That might take some time and compromise between Democrats and Republicans. But I believe that’s what people want to see. I believe it would demonstrate the kind of leadership that appeals to Americans across party lines. And I believe that it’s possible – if you are willing to make a difference again. If you’re willing to call your members of Congress. If you are willing to visit their offices. If you are willing to speak out, let them and the country know, in very real terms, what this means for you and your family.

After all, this debate has always been about something bigger than politics. It’s about the character of our country – who we are, and who we aspire to be. And that’s always worth fighting for.”


Originally posted by sickfuture

Why does everything Republicans do these days look like a poster or trailer from a horror movie about secretly crazy middle-class serial killers from suburbia?

A question we might need to ask at some point.

Christ. The way her face just falls. That is honestly unsettling.  

Wanted to only be posting my comics for the next 10 days but please share this? Thank you! ^_^

Honestly I don’t like to think about what I would have done without the ACA (aka “Obamacare”) I’m lucky in that the state I live in looks(?) to be close to maybe(?) providing single payer health plan? but this just isn’t so with many other states.

PLEASE share especially if you’re like me and are broke as hell - or have friends or loved ones that need healthcare on the regular.

If you haven't been paying attention:

-First, Republicans in the House failed to pass an Obamacare repeal because their bill couldn’t thread the needle between the ultra-conservative Freedom Caucus (who struggle to admit that they want a government to exist at all) and moderate Republican representatives who want to be able to sleep at night without having totally condemned millions of Americans to preventable bankruptcies and/or deaths.

-Then they tried again and passed such a terrible compromise between the Freedom Caucus and the moderates that the Senate did not even consider working with the House’s repeal bill, and started over from scratch for their own bill.

-The Senate bill is having a similar problem, with moderate Republicans from swing states recognizing that their political careers are over if they vote to take away healthcare from their constituents, and libertarian bullshitters like Ted Cruz and Rand Paul thinking that taking away healthcare from 23 million Americans isn’t repealing Obamacare ENOUGH. The Senate wanted to ram through the bill before their July 4th recess, but didn’t have the votes, and now Mitch McConnell is attempting to bribe holdout Republican senators with billions of dollars in pork spending for their districts.

-Virtually everyone who isn’t a Republican Congressperson thinks this bill should absolutely not be passed, and literally no organizations representing doctors, nurses, and hospital think that the Senate bill will help at all. Instead, it will put rural hospitals out of business because the rural people they service will lose their insurance, it will bring back lifetime caps for children who are born unlucky with health issues, and it will raise premiums for your grandparents many times over. Meanwhile, everyone’s insurance will get worse, even if it becomes marginally cheaper, because insurance companies will no longer be required to cover the things Obamacare forced them to, things like pregnancy & birth, mental health services, prescription drug coverage, and even hospital care.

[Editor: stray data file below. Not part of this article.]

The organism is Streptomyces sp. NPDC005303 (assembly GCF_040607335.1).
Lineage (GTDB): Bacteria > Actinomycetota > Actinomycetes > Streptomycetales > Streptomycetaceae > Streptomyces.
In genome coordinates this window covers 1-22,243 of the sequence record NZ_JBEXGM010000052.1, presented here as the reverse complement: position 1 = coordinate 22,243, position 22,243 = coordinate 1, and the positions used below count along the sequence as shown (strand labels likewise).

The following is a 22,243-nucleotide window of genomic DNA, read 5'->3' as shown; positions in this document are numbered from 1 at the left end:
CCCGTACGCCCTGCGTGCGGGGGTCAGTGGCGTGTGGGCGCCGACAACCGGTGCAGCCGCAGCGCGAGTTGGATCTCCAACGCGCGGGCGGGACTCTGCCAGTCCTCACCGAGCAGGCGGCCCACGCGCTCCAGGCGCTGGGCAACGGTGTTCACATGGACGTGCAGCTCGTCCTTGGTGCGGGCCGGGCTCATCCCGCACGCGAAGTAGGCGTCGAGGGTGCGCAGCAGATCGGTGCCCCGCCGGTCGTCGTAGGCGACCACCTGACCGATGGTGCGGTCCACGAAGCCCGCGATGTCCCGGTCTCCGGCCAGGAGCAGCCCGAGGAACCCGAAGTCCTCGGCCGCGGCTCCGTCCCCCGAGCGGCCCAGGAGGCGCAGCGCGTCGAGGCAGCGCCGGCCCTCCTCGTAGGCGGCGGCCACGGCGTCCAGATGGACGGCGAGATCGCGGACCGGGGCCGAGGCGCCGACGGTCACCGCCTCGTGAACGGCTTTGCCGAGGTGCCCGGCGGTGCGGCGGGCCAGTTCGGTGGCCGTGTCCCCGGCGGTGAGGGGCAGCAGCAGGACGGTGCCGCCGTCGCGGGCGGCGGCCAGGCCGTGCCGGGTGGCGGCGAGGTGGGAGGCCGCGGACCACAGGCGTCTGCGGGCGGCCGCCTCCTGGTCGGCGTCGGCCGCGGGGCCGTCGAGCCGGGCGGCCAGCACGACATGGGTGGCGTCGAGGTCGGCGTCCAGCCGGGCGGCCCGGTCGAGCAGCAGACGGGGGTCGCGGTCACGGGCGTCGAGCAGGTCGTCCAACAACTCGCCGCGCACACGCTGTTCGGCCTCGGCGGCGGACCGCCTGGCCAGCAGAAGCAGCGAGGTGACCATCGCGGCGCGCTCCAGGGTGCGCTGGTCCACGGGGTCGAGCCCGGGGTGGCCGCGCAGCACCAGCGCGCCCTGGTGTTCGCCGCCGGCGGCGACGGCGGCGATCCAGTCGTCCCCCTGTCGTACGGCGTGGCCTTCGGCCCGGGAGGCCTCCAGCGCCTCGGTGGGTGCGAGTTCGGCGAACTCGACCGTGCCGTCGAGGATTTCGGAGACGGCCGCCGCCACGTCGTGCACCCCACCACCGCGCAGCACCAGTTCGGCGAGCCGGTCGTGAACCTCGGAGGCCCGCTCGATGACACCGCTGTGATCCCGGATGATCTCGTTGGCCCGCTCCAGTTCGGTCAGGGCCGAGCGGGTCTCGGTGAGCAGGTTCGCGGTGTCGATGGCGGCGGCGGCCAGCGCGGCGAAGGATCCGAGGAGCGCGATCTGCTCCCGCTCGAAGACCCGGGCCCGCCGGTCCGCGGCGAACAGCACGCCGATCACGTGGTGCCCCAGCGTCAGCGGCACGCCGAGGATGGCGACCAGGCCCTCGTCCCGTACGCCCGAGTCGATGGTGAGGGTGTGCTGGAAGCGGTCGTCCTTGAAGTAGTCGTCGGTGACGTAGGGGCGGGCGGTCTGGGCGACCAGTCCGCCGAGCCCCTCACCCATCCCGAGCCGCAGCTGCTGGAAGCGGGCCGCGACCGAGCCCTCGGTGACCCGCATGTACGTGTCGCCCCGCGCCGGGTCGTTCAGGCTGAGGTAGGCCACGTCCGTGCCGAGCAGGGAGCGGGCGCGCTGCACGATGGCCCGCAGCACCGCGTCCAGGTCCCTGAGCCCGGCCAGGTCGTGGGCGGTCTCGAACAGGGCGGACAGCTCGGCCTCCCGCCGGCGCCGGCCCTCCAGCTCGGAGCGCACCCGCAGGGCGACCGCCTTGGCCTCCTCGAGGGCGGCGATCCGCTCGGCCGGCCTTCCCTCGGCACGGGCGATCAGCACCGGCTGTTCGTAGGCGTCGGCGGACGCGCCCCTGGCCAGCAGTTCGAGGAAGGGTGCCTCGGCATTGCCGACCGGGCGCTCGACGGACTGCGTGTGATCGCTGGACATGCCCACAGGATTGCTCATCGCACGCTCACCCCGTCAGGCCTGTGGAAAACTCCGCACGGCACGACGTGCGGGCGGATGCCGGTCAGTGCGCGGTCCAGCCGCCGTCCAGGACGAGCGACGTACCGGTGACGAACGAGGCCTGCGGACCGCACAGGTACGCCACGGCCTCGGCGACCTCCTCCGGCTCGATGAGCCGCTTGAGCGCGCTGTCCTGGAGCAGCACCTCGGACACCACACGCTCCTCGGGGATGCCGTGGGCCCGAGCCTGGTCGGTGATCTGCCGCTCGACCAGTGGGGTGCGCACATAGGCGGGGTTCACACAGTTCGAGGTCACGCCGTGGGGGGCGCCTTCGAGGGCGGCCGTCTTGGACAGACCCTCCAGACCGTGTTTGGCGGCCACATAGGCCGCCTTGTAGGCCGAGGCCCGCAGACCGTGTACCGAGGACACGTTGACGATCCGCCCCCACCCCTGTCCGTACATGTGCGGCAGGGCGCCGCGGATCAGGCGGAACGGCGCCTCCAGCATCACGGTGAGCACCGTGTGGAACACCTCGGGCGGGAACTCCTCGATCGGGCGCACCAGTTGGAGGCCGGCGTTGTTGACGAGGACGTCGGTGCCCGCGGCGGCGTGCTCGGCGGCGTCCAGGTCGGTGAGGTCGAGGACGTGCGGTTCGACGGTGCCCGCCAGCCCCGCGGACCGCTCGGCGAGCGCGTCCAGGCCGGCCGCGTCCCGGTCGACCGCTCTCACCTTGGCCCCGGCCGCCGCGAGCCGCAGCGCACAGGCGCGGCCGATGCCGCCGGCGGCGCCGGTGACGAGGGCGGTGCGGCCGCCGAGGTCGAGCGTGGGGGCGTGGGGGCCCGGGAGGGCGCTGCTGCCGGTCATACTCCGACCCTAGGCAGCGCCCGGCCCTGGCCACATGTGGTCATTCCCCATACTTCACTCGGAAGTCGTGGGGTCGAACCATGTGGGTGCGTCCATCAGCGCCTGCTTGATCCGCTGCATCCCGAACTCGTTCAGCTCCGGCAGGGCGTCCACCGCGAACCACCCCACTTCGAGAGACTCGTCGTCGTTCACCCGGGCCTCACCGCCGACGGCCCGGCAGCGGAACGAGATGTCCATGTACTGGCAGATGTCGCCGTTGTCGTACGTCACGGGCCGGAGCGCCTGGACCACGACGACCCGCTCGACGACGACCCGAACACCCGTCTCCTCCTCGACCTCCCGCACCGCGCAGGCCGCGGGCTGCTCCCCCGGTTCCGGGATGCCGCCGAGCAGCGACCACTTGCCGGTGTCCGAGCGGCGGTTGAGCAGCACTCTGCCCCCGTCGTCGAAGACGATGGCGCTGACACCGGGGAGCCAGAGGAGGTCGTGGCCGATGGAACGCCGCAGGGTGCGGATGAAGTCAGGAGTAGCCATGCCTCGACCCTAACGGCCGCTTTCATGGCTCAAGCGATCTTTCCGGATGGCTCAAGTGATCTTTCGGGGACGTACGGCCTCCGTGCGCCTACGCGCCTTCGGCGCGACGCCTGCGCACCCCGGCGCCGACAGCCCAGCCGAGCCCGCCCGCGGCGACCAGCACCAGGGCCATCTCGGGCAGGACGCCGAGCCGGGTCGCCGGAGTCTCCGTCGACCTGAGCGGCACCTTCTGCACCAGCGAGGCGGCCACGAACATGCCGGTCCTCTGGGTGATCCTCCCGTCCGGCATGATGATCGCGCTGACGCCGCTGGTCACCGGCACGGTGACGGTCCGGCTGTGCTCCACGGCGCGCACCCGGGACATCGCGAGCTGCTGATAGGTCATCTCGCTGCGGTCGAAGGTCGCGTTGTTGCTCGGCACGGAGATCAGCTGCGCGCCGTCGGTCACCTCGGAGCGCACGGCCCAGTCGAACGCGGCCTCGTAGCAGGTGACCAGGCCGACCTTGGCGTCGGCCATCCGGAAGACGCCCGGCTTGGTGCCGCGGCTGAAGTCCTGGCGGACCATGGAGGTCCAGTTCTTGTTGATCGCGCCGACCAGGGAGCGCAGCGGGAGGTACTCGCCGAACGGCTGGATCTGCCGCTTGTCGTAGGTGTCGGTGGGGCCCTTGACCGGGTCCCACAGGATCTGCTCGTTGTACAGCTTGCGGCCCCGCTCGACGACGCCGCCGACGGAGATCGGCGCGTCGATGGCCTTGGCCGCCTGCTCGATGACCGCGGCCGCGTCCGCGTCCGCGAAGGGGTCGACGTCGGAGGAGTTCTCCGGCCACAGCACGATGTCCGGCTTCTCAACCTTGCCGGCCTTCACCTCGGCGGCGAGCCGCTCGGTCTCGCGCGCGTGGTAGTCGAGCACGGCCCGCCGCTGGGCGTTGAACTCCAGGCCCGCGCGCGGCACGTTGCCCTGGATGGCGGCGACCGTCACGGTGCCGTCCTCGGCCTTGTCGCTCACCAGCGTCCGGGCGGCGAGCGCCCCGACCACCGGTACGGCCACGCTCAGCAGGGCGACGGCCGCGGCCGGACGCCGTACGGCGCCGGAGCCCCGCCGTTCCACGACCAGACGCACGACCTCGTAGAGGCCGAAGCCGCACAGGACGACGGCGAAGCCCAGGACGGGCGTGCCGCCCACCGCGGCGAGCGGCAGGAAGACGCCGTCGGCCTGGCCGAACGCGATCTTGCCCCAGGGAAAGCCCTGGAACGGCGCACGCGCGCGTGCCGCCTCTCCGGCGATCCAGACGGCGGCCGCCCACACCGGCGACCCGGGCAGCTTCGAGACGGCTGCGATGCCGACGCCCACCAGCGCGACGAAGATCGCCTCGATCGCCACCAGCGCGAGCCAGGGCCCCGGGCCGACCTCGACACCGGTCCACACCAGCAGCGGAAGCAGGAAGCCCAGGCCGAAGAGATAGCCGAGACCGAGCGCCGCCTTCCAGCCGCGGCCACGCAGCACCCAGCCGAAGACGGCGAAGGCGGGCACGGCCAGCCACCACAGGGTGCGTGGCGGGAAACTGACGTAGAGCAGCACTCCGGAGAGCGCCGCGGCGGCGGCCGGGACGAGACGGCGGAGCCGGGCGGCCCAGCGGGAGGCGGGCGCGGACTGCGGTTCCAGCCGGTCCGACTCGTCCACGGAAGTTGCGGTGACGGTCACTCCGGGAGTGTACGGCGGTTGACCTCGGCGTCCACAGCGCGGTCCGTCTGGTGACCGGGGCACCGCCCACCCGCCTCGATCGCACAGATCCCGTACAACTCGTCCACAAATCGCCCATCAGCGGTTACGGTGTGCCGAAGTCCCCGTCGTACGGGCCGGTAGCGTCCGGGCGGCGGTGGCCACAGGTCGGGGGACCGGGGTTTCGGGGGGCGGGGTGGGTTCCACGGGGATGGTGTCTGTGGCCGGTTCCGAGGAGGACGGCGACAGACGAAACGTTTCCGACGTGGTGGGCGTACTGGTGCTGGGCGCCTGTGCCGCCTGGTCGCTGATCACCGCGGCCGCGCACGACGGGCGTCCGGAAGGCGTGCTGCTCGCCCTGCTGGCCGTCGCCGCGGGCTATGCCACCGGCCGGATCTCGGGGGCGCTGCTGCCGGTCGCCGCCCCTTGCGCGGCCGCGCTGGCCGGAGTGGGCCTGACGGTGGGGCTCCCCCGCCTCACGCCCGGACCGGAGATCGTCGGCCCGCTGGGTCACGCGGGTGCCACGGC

-Oh, and Medicare will be critically slashed ruining the standard of living for tens of millions of people so that already rich people’s tax rate goes down a couple percentage points.

-If the Senate somehow passes this bill, the House will have to vote on it. To avoid the messy work of actually doing their jobs, Paul Ryan will maneuver a simple up or down vote so that the House won’t debate the bill or offer any amendments at all, and if House Republicans vote it into law, the entire process will have excluded Democrats’ participation as well as the vast majority of this nation’s opposition to it. Simply to make Obama look bad.

-If the Senate doesn’t pass the bill, President Trump recommended the Senate simply repeal Obamacare without ANY alternative at all.


“It’s childish to break up a friendship or family relationship because of politics.” Hey, if I’m a person in Alabama right now and you defend and will vote for Ron Moore, you’re getting cut the fuck out.  No, I literally would not trust you around my kids.

I mean, I get the whole “I want smaller government, lower taxes and bootstraps” thing the McCain and Romney voters had going on. 

I don’t agree at all, of course, but I understand.

But *this* is something else entirely. 

Donald Trump’s grotesquely homophobic choice for chief scientist at the United States Department of Agriculture holds a bachelor’s degree in political science, a master’s in business and a PhD in public administration. In other words, he has no qualifications to serve in a scientific capacity at the USDA. He also is a climate change denier, and he helped stoke the racist birther lie about President Obama. Senate minority leader Chuck Schumer yesterday called on Trump to immediately withdraw the nomination, calling Clovis “wildly unqualified.”

As reported this week by CNN’s KFile, Clovis peddles junk science about LGBTQ people: Specifically that homosexuality is a “choice” and that legalizing same-sex marriage would lead to pedophilia. His views are not just an insult to queer Americans: They are a direct threat to those who benefit from USDA efforts aimed at aiding LGBTQ farmers and others in the industry who’ve struggled with discrimination for many years, and who will likely be harmed if Clovis is put in such a prominent position.